been documented by human rights activists. Not only is this a grave
violation of the ceasefire, it's a calculated step in the direction
of a renewed cycle of violence and suppression of dissent. Some may
argue that the militant groups in question or the Tamil army
personnel are not without their own history of violence. Such
arguments however, can only feed the cycle of violence. While past
violations of human rights by all actors have to be addressed, the
present cycle of murder has to be dealt with immediately and
resisted. Furthermore, in the interest of honesty, it should be noted
that many living in the North and East believe this renewed cycle of
violence has already gone beyond the point of no return. That such
violence has become pervasive in Tamil society, characterized not
only by assassinations, but the horrendous violence of child
conscription, extortion aimed at businesses and intimidation of
ordinary people by the LTTE.
On the other hand, the Sri Lankan state is rapidly pushing through
financial and labor reform supported by its vision of a peace that is
good for business. Its abdication to the violence engendering
policies of the World Bank, are showing signs of what is in store for
the people. Cost of living is already rising as the impact is
beginning to be felt by society at large. Finally, such policies have
the character of irreversibility as bondage to the multilateral
financial institutions is assured through the debt cycle.
During the last few decades, both the physical brutality of war and
economic deprivation were figured into the cost of saving the nation
and nation building. The vision of a Sinhala-Buddhist dominated
nation in the South and the vision of a liberated Tamil nation in the
North were the war cries, which justified both the crushing of
dissent and poverty inducing policies. Ironically, during the last
year, it is peace and the continuance of the peace process that is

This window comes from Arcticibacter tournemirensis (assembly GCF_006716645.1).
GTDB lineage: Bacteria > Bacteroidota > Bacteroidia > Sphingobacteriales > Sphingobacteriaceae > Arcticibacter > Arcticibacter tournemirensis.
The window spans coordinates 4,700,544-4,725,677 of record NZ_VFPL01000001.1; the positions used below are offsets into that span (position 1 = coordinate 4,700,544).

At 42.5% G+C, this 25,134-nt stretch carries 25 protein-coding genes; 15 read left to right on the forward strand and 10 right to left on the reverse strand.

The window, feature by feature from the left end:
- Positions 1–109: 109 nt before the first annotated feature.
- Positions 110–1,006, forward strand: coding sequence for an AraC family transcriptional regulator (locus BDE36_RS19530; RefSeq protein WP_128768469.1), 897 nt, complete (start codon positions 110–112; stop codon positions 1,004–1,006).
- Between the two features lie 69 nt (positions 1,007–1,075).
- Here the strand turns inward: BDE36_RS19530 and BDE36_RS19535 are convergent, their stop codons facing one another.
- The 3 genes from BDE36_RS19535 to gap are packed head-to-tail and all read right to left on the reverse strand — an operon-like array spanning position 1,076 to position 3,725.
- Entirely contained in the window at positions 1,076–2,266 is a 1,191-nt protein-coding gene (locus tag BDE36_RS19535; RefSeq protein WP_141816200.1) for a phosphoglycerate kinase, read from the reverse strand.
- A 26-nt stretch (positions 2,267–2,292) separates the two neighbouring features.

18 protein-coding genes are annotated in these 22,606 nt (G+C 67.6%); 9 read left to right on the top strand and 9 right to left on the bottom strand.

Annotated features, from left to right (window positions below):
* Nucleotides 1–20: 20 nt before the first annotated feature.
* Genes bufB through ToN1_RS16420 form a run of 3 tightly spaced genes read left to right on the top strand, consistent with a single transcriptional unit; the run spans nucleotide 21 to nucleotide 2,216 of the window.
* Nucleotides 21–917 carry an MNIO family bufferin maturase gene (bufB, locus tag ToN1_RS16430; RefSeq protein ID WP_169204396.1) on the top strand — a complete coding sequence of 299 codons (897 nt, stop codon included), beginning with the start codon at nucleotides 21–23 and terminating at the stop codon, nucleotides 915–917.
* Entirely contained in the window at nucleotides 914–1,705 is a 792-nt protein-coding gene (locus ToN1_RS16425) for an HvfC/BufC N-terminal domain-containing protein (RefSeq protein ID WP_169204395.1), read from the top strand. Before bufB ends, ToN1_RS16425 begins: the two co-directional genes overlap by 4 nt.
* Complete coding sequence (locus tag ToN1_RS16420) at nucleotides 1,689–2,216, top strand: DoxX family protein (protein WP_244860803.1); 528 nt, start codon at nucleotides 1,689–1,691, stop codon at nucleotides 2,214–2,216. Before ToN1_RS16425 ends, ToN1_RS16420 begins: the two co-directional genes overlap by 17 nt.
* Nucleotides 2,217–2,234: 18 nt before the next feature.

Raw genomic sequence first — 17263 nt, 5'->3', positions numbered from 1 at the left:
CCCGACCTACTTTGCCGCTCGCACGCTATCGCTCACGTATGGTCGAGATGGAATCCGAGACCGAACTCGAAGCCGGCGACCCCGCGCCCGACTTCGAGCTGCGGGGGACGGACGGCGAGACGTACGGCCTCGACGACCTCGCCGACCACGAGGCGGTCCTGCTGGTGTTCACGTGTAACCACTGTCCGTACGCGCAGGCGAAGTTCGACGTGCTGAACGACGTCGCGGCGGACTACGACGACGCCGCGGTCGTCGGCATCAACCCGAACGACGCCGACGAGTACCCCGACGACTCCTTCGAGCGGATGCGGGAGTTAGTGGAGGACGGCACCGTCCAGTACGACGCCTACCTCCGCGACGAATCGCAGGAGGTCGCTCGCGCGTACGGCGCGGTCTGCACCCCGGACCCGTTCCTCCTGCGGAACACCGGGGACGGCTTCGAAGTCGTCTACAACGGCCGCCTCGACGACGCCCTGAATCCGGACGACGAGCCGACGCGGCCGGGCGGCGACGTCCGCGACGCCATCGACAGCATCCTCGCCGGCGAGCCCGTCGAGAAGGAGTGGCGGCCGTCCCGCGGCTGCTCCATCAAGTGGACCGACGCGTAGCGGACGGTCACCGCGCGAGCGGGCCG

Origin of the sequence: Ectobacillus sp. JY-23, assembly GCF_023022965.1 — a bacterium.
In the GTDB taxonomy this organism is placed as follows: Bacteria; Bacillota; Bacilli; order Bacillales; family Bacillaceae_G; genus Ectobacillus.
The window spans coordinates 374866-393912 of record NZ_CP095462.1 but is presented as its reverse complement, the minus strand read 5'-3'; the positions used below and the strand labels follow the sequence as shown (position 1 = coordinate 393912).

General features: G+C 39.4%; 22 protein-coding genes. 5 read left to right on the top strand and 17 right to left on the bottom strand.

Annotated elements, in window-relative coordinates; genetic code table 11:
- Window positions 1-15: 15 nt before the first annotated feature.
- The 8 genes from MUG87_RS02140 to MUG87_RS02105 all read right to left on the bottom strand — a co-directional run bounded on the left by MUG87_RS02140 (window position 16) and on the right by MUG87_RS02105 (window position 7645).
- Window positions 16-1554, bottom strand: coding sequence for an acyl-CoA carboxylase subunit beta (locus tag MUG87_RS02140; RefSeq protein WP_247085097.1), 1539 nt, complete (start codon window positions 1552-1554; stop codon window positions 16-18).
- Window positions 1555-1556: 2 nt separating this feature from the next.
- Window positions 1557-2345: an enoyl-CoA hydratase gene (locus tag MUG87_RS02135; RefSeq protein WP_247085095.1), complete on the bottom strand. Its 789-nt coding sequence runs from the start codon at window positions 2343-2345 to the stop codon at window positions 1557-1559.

used to dismiss the new round of violence. What is a murder here or
there the people are told, as long as the war does not resume and the
peace process continues. Similarly, the state's World Bank dictated
vision of narrow development is rationalized as a precondition for
peace. Hence a crooked ideology of peace (not a democratic vision of
peace) has now displaced war and nation for not addressing a culture
It is the responsibility of all sections of society to condemn and
resist the onslaught of this renewed culture of violence, before such
destructive steps consume all of society. There is very little
substantive debate or constructive criticism from the political
formations, whether it is the TNA, LTTE, other Tamil militant groups,
PA, JVP or UNP. All of them are merely concerned about manipulating
the populace for future electoral gains, control and power. Finally,
speaking of the illusion of peace is not a rejection of the peace
process. The breathing room coming out of the ceasefire has led not
only to the ceasing of large guns, but even pockets of people's
resistance. Such resistance has to be supported wholeheartedly to
counter the authoritarian and technocratic policies, targeted
killings and a renewed culture of fear. It is such resistance that
can lead to a democratic peace. It is not a question of war or peace,
rather what kind of peace.
Current Issue: May 2003
=46rom Berlin to Bonn to Baghdad - Vasuki Nesiah
Averages and Outrages - Nanthikesan
The Violence of Peace - Ahilan Kadirgamar
Man-Made Laws and Feminie Feelings - Yasmine Tambiah
Displaced Women - Sophia Elek
Assessment of Needs in the Conflict Affected Areas =F1 M. Saravananda
Who Wins the Neo-Liberal Peace (Part 2)? - Darini Rajasingham-Senanayake
Gujarat Revisited - Jean Dreze
Out of Line(s): Guest Column
Trickling Up - Anika
Q&A with Lionel Bopage
Q&A with Kethesh Loganathan
Lines off the Web
Buddhist Monks (Bhikkus) and Peace in Sri Lanka - C.R. De Silva
'Imagining Karma' - Pradeep Jaganathan
Against Race - Nilanjana Bhattacharya
Secularism Debate - Lawrence Liang
May 29, 2003
Pakistan is losing the fight against fundamentalism
Sharia law is back - and spells disaster for Musharraf's secular vision
When Pakistan's president, Pervez Musharraf, gave his support to the US in
its war on Afghanistan 20 months ago, he took a calculated risk: he was
confronting his country's conservative religious lobby in a stand-off that
would determine whether Pakistan became a modern, outward-looking democracy
or a reactionary Islamic republic. There were protests as the war began, but
on the whole Musharraf seemed to get away with it: when it came down to it,
it seemed, even devout Muslims in Pakistan had doubts about government by
Today, with religious parties dominant in Pakistan's parliament and the